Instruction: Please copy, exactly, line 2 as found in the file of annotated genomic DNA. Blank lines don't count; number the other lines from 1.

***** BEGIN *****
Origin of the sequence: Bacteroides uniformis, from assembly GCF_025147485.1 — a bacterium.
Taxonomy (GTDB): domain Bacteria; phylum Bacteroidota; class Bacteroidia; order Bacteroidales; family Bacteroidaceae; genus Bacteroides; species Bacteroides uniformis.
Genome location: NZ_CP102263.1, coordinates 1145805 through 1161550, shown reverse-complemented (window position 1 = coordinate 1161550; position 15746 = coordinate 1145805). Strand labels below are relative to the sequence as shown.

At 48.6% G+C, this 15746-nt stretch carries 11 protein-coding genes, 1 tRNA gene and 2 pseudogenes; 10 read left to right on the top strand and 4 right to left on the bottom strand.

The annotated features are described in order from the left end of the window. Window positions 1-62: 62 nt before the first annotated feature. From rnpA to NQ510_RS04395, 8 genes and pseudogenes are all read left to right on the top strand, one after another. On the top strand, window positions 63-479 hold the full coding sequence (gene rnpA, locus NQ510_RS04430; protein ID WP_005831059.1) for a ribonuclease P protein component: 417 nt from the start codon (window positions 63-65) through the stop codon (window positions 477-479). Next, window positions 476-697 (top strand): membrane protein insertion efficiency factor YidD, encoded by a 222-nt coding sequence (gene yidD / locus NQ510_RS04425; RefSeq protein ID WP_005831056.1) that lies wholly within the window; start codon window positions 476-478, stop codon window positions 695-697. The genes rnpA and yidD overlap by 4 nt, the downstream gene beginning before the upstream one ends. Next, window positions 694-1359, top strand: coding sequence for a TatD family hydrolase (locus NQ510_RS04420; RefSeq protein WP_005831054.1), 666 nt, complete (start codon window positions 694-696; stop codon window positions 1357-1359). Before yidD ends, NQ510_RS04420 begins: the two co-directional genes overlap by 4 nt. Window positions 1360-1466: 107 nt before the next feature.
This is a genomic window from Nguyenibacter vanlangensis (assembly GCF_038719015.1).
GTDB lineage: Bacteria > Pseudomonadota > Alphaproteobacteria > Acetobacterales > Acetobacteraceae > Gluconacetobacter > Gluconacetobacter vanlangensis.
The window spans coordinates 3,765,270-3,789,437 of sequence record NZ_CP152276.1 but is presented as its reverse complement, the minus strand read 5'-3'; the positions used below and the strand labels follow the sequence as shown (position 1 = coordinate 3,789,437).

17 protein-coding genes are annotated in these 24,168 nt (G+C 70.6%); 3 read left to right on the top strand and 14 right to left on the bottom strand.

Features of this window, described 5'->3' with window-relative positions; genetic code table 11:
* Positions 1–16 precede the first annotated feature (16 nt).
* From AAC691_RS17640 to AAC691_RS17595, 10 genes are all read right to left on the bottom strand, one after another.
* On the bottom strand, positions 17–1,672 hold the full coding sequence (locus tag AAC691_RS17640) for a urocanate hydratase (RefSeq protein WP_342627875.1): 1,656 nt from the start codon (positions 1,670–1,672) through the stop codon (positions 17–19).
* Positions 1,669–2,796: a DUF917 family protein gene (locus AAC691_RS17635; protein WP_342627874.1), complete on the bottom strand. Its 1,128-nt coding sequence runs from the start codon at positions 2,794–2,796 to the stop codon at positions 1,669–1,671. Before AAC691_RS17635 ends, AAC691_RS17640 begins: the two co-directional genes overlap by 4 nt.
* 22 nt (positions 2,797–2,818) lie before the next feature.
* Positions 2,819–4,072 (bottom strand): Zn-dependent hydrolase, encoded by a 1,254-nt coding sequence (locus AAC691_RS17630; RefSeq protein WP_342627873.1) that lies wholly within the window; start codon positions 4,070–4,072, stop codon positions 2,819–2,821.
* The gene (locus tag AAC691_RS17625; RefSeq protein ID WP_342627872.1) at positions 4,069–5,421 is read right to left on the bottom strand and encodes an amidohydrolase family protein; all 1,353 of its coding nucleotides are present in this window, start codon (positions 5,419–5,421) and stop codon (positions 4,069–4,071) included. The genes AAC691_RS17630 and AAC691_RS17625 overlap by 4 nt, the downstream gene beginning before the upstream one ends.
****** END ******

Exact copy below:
Taxonomy (GTDB): domain Bacteria; phylum Bacteroidota; class Bacteroidia; order Bacteroidales; family Bacteroidaceae; genus Bacteroides; species Bacteroides uniformis.